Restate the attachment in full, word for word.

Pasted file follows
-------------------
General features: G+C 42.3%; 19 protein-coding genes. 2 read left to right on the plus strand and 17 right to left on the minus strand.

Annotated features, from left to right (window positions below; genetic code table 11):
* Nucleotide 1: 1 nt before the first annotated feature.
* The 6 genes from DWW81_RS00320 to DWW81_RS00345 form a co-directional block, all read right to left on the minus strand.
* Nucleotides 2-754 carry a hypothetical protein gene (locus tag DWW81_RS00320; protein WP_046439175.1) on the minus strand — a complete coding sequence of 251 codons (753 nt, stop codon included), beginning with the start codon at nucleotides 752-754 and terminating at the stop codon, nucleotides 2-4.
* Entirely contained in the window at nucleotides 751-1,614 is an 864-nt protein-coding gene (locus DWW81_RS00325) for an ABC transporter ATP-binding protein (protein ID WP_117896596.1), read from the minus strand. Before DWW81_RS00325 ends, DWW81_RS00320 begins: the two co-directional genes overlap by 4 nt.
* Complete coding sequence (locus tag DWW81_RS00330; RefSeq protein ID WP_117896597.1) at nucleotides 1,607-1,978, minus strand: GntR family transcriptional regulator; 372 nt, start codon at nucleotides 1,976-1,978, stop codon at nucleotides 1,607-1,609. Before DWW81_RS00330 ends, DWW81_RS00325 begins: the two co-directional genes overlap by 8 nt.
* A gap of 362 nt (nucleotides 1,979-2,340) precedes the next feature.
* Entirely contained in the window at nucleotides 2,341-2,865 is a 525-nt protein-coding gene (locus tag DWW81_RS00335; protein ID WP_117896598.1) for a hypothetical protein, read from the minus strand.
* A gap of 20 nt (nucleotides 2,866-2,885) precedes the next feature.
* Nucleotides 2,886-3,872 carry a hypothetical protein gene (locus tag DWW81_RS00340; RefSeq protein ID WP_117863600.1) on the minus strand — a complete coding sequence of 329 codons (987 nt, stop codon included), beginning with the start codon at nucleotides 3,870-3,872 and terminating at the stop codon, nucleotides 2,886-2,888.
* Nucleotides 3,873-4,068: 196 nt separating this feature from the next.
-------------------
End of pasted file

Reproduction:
General features: G+C 42.3%; 19 protein-coding genes. 2 read left to right on the plus strand and 17 right to left on the minus strand.

Annotated features, from left to right (window positions below; genetic code table 11):
* Nucleotide 1: 1 nt before the first annotated feature.
* The 6 genes from DWW81_RS00320 to DWW81_RS00345 form a co-directional block, all read right to left on the minus strand.
* Nucleotides 2-754 carry a hypothetical protein gene (locus tag DWW81_RS00320; protein WP_046439175.1) on the minus strand — a complete coding sequence of 251 codons (753 nt, stop codon included), beginning with the start codon at nucleotides 752-754 and terminating at the stop codon, nucleotides 2-4.
* Entirely contained in the window at nucleotides 751-1,614 is an 864-nt protein-coding gene (locus DWW81_RS00325) for an ABC transporter ATP-binding protein (protein ID WP_117896596.1), read from the minus strand. Before DWW81_RS00325 ends, DWW81_RS00320 begins: the two co-directional genes overlap by 4 nt.
* Complete coding sequence (locus tag DWW81_RS00330; RefSeq protein ID WP_117896597.1) at nucleotides 1,607-1,978, minus strand: GntR family transcriptional regulator; 372 nt, start codon at nucleotides 1,976-1,978, stop codon at nucleotides 1,607-1,609. Before DWW81_RS00330 ends, DWW81_RS00325 begins: the two co-directional genes overlap by 8 nt.
* A gap of 362 nt (nucleotides 1,979-2,340) precedes the next feature.
* Entirely contained in the window at nucleotides 2,341-2,865 is a 525-nt protein-coding gene (locus tag DWW81_RS00335; protein ID WP_117896598.1) for a hypothetical protein, read from the minus strand.
* A gap of 20 nt (nucleotides 2,866-2,885) precedes the next feature.
* Nucleotides 2,886-3,872 carry a hypothetical protein gene (locus tag DWW81_RS00340; RefSeq protein ID WP_117863600.1) on the minus strand — a complete coding sequence of 329 codons (987 nt, stop codon included), beginning with the start codon at nucleotides 3,870-3,872 and terminating at the stop codon, nucleotides 2,886-2,888.
* Nucleotides 3,873-4,068: 196 nt separating this feature from the next.